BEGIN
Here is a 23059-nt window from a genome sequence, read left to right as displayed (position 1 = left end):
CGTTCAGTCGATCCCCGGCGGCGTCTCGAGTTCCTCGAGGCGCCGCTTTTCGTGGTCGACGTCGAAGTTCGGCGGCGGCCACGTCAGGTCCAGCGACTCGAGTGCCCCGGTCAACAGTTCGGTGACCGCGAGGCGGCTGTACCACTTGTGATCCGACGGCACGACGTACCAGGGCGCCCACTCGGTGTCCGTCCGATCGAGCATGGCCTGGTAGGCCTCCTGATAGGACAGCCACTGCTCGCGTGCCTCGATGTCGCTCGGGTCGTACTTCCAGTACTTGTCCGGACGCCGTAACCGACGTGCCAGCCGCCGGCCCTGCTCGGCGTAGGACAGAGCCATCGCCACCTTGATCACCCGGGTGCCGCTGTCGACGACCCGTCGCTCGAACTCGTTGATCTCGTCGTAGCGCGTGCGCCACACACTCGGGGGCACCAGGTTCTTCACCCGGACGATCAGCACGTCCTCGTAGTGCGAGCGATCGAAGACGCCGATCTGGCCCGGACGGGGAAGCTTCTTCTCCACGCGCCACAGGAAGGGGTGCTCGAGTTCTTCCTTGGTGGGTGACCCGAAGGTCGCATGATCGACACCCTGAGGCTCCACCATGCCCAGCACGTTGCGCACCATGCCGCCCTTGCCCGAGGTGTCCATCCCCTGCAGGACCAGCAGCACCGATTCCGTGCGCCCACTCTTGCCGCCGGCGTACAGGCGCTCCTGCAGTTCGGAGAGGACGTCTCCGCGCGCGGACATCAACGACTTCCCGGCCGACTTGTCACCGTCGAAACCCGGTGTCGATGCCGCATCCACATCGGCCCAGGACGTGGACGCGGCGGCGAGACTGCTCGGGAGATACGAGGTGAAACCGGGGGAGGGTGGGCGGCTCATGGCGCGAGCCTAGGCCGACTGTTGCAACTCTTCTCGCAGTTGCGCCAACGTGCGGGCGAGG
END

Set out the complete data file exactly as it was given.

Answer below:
Here is a 23059-nt window from a genome sequence, read left to right as displayed (position 1 = left end):
CGTTCAGTCGATCCCCGGCGGCGTCTCGAGTTCCTCGAGGCGCCGCTTTTCGTGGTCGACGTCGAAGTTCGGCGGCGGCCACGTCAGGTCCAGCGACTCGAGTGCCCCGGTCAACAGTTCGGTGACCGCGAGGCGGCTGTACCACTTGTGATCCGACGGCACGACGTACCAGGGCGCCCACTCGGTGTCCGTCCGATCGAGCATGGCCTGGTAGGCCTCCTGATAGGACAGCCACTGCTCGCGTGCCTCGATGTCGCTCGGGTCGTACTTCCAGTACTTGTCCGGACGCCGTAACCGACGTGCCAGCCGCCGGCCCTGCTCGGCGTAGGACAGAGCCATCGCCACCTTGATCACCCGGGTGCCGCTGTCGACGACCCGTCGCTCGAACTCGTTGATCTCGTCGTAGCGCGTGCGCCACACACTCGGGGGCACCAGGTTCTTCACCCGGACGATCAGCACGTCCTCGTAGTGCGAGCGATCGAAGACGCCGATCTGGCCCGGACGGGGAAGCTTCTTCTCCACGCGCCACAGGAAGGGGTGCTCGAGTTCTTCCTTGGTGGGTGACCCGAAGGTCGCATGATCGACACCCTGAGGCTCCACCATGCCCAGCACGTTGCGCACCATGCCGCCCTTGCCCGAGGTGTCCATCCCCTGCAGGACCAGCAGCACCGATTCCGTGCGCCCACTCTTGCCGCCGGCGTACAGGCGCTCCTGCAGTTCGGAGAGGACGTCTCCGCGCGCGGACATCAACGACTTCCCGGCCGACTTGTCACCGTCGAAACCCGGTGTCGATGCCGCATCCACATCGGCCCAGGACGTGGACGCGGCGGCGAGACTGCTCGGGAGATACGAGGTGAAACCGGGGGAGGGTGGGCGGCTCATGGCGCGAGCCTAGGCCGACTGTTGCAACTCTTCTCGCAGTTGCGCCAACGTGCGGGCGAGG